Sustainability and Permaculture at Ciyanjano

This last week we hosted ACTION International's international director Nelson Reed and ACTION's sustainability coordinator, Martin Scholz here at Ciyanjano. We spend a fun evening with the power out sitting around a candle-lit table and swapping snake stories and missionary tales (they both served in the Philippines for many years). Martin gave us an introduction on how we can convert Ciyanjano to a permaculture system which includes rainwater capture, food forests, composting toilets, and biochar for improved composting. We've got a work to do in preparing and deciding if this is a good model for Ciyanjano. The big idea is to make the land more productive and produce food for the missionaries on our team and the community without pesticides and fertilizers. In order to really follow the permaculture model we'd need to do A LOT of work. Here's a little bit on what we'd do. First we'd survey the entire property and find where and how water moves through the land during rainy season. Then create gardens along canal-like systems in order to slow down water and keep it from running away with our little top soil. These gardens should be food forests with various types of veg and fruit growing together at various levels. Then improve our soils by composting, using humanure, and biochar, (a type of high temp charcoal used in composting to create living space for beneficial microorganisms). We heard about how other fields have used this model and created lush forests of fruits and veg in dry and arid places. If we could do it well we'd have a model for teaching pastors how to do it on a smaller scale and  help them in the compounds to grow food for their families and congregants and deal with sewage and water problems. Could be awesome!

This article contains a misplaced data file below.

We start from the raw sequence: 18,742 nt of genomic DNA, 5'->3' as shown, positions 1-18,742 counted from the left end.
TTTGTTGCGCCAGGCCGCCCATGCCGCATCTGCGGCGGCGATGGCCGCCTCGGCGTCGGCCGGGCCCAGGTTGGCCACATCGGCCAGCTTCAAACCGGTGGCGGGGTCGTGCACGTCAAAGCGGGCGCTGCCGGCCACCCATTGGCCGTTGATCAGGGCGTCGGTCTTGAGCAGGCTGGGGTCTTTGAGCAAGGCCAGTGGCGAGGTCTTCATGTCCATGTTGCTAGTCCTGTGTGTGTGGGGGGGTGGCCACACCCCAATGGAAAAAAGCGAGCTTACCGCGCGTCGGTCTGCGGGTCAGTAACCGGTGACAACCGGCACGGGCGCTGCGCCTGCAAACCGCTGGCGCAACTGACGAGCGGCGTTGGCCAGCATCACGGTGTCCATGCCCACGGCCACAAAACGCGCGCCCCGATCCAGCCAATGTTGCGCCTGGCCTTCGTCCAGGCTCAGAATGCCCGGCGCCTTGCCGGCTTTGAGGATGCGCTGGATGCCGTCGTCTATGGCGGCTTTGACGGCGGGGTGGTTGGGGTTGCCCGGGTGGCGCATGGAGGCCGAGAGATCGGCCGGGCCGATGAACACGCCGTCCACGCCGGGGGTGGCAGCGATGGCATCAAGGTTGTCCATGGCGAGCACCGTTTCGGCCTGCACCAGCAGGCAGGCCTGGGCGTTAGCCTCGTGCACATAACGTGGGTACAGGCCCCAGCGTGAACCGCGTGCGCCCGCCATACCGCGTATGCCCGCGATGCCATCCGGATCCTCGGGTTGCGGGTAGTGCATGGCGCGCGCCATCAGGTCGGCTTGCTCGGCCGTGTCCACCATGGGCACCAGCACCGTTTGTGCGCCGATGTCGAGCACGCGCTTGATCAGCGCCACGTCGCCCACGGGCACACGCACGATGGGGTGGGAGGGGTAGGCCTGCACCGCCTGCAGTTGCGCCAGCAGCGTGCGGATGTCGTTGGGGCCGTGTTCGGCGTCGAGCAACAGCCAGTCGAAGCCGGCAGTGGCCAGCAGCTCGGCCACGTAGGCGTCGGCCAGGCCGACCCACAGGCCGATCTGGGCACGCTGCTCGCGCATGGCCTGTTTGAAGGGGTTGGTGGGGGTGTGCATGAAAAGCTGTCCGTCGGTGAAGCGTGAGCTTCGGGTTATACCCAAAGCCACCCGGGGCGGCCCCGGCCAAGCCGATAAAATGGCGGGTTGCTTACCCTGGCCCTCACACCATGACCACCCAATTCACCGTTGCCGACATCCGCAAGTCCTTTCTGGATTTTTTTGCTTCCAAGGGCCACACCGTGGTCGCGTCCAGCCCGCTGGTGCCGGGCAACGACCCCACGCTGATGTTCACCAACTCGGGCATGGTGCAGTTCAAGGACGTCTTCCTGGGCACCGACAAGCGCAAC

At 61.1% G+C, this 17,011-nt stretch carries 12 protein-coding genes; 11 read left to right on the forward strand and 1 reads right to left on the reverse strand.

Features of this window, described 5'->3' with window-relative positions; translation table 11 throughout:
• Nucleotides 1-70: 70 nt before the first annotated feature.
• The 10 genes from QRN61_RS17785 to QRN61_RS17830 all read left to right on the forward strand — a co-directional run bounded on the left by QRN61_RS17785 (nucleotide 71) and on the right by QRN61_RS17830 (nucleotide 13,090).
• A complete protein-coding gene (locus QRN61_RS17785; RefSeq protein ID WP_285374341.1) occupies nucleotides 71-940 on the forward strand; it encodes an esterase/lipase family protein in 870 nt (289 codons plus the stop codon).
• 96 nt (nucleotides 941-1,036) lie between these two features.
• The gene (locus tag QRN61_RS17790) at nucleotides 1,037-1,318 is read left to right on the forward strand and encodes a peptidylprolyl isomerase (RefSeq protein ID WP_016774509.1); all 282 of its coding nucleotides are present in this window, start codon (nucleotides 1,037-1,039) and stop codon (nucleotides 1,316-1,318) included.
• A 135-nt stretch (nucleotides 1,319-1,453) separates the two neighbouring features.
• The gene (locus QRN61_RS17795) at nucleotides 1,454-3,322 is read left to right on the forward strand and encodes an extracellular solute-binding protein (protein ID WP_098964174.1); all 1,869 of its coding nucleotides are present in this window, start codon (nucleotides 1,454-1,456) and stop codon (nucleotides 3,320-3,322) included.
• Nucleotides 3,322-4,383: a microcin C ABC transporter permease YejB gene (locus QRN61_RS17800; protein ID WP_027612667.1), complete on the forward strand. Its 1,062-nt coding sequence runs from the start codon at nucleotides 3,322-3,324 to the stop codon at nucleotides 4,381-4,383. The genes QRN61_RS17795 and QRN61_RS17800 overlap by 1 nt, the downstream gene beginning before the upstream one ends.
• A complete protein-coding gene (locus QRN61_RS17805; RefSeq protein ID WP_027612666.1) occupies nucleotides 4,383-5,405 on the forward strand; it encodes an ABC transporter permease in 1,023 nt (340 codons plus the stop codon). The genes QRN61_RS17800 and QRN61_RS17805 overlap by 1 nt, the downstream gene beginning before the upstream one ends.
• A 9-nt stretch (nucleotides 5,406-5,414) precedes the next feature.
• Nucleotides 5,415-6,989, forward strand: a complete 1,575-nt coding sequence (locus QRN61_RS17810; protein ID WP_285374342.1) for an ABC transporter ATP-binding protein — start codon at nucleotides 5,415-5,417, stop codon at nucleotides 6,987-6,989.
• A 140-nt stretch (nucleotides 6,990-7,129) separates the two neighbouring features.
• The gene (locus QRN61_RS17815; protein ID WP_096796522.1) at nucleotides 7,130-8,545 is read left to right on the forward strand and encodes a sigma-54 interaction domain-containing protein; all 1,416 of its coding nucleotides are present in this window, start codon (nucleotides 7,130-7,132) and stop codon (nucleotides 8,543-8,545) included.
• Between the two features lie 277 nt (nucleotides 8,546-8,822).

Martin gives us the permaculture overview

getting the biochar cooker prepped with corncobs

starting the fire

putting the smokestack on

when the cobs are finished they retain their shape and look because the high temps sequester the carbon

day two test

cooking up some biochar


Anonymous said…
This is awesome :) We are praying for wisdom for you guys in how to best do this. - Love Jeff & Natalie (and Jack!)
Jeff said…
Let me know if you need some help with the design and other resources. I know some people that might be of good help.

Jeff Caldwell
Linda Sorenson said…
I think this sounds very exciting! I know someone with a composting toilet. It was pricy, but works well. I love the garden idea, sounds like a win-win venture. As the Lord prompts me I'll shoot up some prayers on this matter. Linda